Tech Insider					     Technology and Trends


		   Linux Activists Mailing List Archives

From: goer@kimbark.uchicago.edu (Richard L. Goerwitz)
Subject: MONEY + Linux
Reply-To: goer@midway.uchicago.edu
Date: Thu, 17 Dec 1992 03:39:17 GMT

Can Linux go on forever without some commercial support?  I mean,
it's hard to see anything as useful that's maintained by folks that
aren't doing it for a living - at least the size of a 386 UNIX
implementation.  Is there some way that a useful remuneration path
can be arranged.  E.g. could universities be site-licensed, thereby
gaining the right to have attention paid to their bugs and config-
uration problems, and to receive regular updates?

This might seem to come out of the blue to people on this list, but
many, many people won't touch Linux because they don't see it as
"going anywhere" except into an endless chain of mixed expert and
amateurish accretions that can't possibly be maintained properly.

-- 

   -Richard L. Goerwitz              goer%midway@uchicago.bitnet
   goer@midway.uchicago.edu          rutgers!oddjob!ellis!goer

From: ddj+@cs.cmu.edu (Doug DeJulio)
Subject: Re: MONEY + Linux
Date: 17 Dec 92 17:10:13 GMT

In article < 1992Dec17.033917.2963@midway.uchicago.edu> 
goer@midway.uchicago.edu writes:
>Can Linux go on forever without some commercial support?  I mean,
>it's hard to see anything as useful that's maintained by folks that
>aren't doing it for a living - at least the size of a 386 UNIX
>implementation.  Is there some way that a useful remuneration path
>can be arranged.  E.g. could universities be site-licensed, thereby
>gaining the right to have attention paid to their bugs and config-
>uration problems, and to receive regular updates?

A commercial support organization like this already exists!  This is
the sort of thing Cygnus Support exists for.  A university could,
right now, contact Cygnus about a support contract for Linux.
Individuals are also free to provide the same service.  Are you saying
you think there needs to be a single central source for such support?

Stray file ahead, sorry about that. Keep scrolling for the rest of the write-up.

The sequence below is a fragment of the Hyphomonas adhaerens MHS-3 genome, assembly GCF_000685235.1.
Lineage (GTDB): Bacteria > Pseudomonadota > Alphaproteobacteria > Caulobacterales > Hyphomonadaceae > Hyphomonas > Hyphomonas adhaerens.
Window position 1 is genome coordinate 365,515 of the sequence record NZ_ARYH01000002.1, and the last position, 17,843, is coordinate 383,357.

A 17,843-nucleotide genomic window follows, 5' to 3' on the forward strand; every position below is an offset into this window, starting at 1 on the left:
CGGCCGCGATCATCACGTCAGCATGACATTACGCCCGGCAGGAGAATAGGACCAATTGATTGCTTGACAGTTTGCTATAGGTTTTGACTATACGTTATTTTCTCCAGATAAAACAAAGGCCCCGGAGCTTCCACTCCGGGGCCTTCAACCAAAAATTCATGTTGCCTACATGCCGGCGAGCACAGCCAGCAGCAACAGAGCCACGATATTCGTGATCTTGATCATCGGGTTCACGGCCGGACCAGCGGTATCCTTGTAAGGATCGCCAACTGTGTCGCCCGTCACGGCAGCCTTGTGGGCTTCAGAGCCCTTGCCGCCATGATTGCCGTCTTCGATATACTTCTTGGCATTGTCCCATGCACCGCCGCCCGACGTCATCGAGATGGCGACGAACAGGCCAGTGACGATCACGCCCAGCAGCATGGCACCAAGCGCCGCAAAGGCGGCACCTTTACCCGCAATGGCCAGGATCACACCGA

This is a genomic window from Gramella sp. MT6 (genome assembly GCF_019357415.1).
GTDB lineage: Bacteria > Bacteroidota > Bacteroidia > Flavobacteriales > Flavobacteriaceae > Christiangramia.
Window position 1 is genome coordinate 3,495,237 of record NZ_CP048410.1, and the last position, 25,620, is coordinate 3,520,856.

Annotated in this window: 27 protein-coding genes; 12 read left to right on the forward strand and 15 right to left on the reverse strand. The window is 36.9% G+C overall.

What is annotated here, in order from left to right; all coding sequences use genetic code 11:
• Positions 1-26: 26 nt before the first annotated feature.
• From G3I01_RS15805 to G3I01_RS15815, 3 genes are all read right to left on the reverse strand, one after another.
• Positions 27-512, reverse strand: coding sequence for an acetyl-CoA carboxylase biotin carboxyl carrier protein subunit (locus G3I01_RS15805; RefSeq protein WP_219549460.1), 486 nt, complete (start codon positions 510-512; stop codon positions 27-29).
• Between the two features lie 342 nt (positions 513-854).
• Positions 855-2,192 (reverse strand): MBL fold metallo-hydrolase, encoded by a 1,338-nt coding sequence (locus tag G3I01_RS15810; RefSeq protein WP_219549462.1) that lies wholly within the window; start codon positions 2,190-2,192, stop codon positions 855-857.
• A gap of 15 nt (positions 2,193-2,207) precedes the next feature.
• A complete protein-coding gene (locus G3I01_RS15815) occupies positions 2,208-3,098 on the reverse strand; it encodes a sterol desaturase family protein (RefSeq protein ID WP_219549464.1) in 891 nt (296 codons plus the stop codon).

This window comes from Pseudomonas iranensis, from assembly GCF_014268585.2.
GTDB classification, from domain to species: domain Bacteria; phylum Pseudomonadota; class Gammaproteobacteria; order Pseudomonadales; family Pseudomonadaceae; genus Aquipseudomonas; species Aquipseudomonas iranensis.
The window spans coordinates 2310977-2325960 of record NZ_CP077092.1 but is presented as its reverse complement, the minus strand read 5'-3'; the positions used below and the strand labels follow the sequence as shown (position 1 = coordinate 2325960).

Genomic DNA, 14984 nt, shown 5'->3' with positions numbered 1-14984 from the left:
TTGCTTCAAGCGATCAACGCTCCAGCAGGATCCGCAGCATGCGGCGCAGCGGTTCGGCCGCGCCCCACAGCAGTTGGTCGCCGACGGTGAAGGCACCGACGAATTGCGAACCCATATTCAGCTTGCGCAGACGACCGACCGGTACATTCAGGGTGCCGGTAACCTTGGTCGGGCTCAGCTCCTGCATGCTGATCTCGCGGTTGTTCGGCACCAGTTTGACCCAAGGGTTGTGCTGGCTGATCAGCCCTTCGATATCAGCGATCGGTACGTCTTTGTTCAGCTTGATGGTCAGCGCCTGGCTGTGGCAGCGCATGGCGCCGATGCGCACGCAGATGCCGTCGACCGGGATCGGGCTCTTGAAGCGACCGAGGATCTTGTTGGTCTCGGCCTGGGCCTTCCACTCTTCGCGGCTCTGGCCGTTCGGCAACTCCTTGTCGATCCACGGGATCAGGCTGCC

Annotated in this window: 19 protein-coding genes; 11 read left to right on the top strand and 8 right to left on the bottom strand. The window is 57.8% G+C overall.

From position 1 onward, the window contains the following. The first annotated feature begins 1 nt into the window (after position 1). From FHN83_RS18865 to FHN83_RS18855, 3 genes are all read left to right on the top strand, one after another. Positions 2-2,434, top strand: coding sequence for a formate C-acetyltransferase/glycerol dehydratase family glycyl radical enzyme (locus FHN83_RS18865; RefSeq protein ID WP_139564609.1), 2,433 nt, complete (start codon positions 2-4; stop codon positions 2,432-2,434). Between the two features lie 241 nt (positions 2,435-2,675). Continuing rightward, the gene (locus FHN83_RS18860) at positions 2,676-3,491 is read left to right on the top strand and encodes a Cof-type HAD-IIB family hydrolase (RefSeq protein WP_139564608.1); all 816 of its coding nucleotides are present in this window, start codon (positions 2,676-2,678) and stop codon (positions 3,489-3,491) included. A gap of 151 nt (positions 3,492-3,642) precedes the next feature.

Why?

Does anyone from Cygnus want to comment on this?  Does anyone from
Cygnus read comp.os.linux?
-- 
Doug DeJulio
ddj+@cmu.edu

From: jem@sunSITE.unc.edu (Jonathan Magid)
Subject: Re: MONEY + Linux
Date: Thu, 17 Dec 1992 19:57:53 GMT

In article <1992Dec17.033917.2963@midway.uchicago.edu> 
goer@midway.uchicago.edu writes:
>Can Linux go on forever without some commercial support?  

Who knows... This sort of thing is fairly new (commodity hardware with free 
operating system: there have been free OS's before but they didn't run on
machines that one can get from a zillion odd (some *very* odd :) ) 
manufacturers)

I mean,
>it's hard to see anything as useful that's maintained by folks that
>aren't doing it for a living - at least the size of a 386 UNIX
>implementation.  

hmmm. I beg to differ. the net has a history of "picking up" the 
maintenance of useful things that have been abandoned.

>Is there some way that a useful remuneration path
>can be arranged.  

sure: the free market. :)

>E.g. could universities be site-licensed, thereby
>gaining the right to have attention paid to their bugs and config-
>uration problems, and to receive regular updates?
>
You see, Linux (the kernel and most of the main utilities including
the compiler are copy-lefted.  Anyone can give them away or sell them...
So anysort of site licence based on updates will quickly be undermined
by people just giving it away.